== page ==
Raines points out that this committee is a partnership between the LAPD and the community.

“This isn’t set up as a place that as a community member that you come and drop off a problem,” Raines said.  “If you’re really sincere about fixing something, you need to be willing to put in some sweat equity.”

When there are concerns, ad hoc committees that are mixed with officers and community members are formed, and they work together until the issue is resolved.  Raines does not put the full workload on the police department to solve problems, and encourages involvement from the community.

“When people tell me that they have a gripe, concern or issue, I tell them when the meeting is,” Raines said.  “If they don’t show and I see them again, they ask me about the problem, I tell them, ‘I told you where to bring it.  You chose not to bring it so I figured it must have been solved.’”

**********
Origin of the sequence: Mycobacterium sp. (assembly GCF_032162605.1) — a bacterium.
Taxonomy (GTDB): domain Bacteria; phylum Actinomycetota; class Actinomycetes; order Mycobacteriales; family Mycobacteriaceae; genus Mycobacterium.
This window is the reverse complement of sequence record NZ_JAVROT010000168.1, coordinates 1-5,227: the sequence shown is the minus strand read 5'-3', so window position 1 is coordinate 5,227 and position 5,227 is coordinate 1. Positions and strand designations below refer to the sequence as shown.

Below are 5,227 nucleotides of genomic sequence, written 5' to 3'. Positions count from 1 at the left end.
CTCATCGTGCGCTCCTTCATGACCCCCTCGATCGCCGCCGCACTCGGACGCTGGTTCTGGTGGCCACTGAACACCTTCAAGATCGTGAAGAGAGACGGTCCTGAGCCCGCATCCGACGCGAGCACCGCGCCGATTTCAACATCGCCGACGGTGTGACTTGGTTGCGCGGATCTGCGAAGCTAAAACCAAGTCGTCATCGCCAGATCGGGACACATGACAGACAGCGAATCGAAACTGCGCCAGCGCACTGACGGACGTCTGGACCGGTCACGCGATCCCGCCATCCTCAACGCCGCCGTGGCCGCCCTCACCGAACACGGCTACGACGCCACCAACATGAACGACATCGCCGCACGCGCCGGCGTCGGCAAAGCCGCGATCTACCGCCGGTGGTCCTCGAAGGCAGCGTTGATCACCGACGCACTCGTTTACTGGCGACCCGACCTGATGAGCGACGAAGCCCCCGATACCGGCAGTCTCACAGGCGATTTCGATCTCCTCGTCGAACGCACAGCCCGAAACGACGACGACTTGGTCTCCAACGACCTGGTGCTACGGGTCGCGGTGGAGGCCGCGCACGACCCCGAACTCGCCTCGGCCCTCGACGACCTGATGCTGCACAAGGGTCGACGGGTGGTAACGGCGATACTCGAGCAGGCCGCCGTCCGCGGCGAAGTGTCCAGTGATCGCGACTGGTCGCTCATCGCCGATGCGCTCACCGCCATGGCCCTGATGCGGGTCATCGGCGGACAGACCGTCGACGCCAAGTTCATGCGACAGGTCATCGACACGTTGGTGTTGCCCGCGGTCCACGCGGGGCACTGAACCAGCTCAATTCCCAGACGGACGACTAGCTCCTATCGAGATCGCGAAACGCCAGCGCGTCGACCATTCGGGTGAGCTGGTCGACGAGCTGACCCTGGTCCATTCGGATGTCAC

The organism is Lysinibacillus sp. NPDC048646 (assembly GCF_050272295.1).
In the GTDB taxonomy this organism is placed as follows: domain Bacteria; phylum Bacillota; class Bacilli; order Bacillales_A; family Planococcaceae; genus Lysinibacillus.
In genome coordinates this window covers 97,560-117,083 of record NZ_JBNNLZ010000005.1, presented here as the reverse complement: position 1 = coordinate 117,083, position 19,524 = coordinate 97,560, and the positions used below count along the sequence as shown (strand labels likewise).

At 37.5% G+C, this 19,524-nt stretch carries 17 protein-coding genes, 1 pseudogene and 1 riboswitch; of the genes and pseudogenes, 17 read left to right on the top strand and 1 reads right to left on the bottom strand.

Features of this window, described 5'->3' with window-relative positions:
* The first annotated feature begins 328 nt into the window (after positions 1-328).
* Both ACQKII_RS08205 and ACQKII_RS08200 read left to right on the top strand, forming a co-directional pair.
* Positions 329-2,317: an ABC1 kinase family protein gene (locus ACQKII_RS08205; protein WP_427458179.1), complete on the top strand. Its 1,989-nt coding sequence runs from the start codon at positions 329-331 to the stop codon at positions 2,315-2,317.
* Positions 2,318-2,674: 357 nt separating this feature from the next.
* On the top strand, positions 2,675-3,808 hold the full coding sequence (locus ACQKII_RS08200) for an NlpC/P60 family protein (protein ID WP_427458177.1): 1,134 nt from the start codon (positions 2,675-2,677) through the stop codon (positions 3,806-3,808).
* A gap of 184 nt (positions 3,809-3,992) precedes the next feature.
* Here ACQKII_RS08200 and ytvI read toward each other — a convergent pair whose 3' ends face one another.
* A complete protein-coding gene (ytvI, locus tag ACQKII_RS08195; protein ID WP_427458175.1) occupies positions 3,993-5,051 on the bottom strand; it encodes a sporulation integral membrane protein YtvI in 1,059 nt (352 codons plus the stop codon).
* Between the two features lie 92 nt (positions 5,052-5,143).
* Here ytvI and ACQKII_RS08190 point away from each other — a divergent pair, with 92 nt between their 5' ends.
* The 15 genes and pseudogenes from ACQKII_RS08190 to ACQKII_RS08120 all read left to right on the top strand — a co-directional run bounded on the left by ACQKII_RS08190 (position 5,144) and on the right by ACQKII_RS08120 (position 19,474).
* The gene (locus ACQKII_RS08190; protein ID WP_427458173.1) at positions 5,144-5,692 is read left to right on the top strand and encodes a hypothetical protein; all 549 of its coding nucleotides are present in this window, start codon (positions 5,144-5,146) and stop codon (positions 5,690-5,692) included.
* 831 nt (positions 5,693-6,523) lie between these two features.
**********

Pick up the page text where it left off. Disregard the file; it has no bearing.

But one major issue with this committee, similar to the neighborhood council, stakeholders, and block club meetings, is that there are not many people under 50 who attend, and many of the participants are senior citizens. 

Older people have dramatically different issues than younger people.  Some of the concerns that were mentioned at the last C-PAB meeting were the use of illegal fireworks, and cars parked illegally on residential streets.  Those typically are not issues that younger people are concerned about. 

A police officer and protesters interact at a Black Lives Matter rally outside of LAPD’s headquarters in downtown. Photo by Jason Lewis

“I would love to see younger people participate in this,” Sasajima said.  “In a forum like that, when you are afforded an audience with all of the senior lead officers, you’re afforded an audience with the captain.  You have the opportunity to speak directly with the command staff, the guys who make the decisions at these divisional levels.  People should capitalize on that.

“The age group that we need to be outreaching to, the ones that we need to have that dialogue with, we’re not reaching that one,” Sasajima continued.

While younger people do not attend these community meetings, they are bringing national attention to the issue of police brutality against black people.  Their peaceful protests, marches, and demonstrations are attracting a lot more people than the community meetings.